Point 4 Data Corporation et al v. Tri-State Surgical Supply And Equipment, LTD. et al

Filing 242

MEMORANDUM AND ORDER granting in part and denying in part 234 Motion for Discovery. For the reasons set forth in the attached Memorandum & Order, the Court declines, in large part, to grant the discovery requested by plaintiffs in the August 8, 2012 joint status report, as supplemented by their August 15, 2012 letter 240 . Ordered by Magistrate Judge Roanne L. Mann on 8/27/2012. (Williams, Jennifer)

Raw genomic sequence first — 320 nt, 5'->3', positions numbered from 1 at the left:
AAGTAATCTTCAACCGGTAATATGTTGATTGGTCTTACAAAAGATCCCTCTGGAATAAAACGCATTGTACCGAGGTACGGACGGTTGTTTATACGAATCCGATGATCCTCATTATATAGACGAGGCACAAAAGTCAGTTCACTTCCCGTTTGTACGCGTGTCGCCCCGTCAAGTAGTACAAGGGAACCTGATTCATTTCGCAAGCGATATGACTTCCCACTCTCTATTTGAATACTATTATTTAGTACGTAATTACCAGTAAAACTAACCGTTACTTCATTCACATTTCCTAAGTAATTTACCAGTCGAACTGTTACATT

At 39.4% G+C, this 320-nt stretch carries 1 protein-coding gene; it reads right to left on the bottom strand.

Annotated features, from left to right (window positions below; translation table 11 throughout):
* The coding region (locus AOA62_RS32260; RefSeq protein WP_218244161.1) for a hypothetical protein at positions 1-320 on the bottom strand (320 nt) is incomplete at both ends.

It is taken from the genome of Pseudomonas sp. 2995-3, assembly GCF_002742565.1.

Download PDF